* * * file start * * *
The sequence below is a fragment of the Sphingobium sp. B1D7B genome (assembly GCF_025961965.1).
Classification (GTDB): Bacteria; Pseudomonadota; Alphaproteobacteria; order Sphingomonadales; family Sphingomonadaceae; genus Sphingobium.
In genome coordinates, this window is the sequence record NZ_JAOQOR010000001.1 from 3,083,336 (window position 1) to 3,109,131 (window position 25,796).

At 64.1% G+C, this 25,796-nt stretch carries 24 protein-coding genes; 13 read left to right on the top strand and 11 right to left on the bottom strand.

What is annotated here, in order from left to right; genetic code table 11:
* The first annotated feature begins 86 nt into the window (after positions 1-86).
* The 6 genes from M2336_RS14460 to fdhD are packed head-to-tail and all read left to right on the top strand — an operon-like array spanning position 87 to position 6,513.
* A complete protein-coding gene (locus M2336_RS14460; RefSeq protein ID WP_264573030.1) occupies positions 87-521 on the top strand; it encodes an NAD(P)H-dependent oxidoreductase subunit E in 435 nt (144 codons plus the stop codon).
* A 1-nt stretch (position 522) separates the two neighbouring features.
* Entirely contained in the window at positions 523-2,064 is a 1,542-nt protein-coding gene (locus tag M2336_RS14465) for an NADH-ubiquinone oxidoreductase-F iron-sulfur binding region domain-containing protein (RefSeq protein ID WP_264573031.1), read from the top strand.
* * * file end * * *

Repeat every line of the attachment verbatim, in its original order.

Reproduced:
The sequence below is a fragment of the Sphingobium sp. B1D7B genome (assembly GCF_025961965.1).
Classification (GTDB): Bacteria; Pseudomonadota; Alphaproteobacteria; order Sphingomonadales; family Sphingomonadaceae; genus Sphingobium.
In genome coordinates, this window is the sequence record NZ_JAOQOR010000001.1 from 3,083,336 (window position 1) to 3,109,131 (window position 25,796).

At 64.1% G+C, this 25,796-nt stretch carries 24 protein-coding genes; 13 read left to right on the top strand and 11 right to left on the bottom strand.

What is annotated here, in order from left to right; genetic code table 11:
* The first annotated feature begins 86 nt into the window (after positions 1-86).
* The 6 genes from M2336_RS14460 to fdhD are packed head-to-tail and all read left to right on the top strand — an operon-like array spanning position 87 to position 6,513.
* A complete protein-coding gene (locus M2336_RS14460; RefSeq protein ID WP_264573030.1) occupies positions 87-521 on the top strand; it encodes an NAD(P)H-dependent oxidoreductase subunit E in 435 nt (144 codons plus the stop codon).
* A 1-nt stretch (position 522) separates the two neighbouring features.
* Entirely contained in the window at positions 523-2,064 is a 1,542-nt protein-coding gene (locus tag M2336_RS14465) for an NADH-ubiquinone oxidoreductase-F iron-sulfur binding region domain-containing protein (RefSeq protein ID WP_264573031.1), read from the top strand.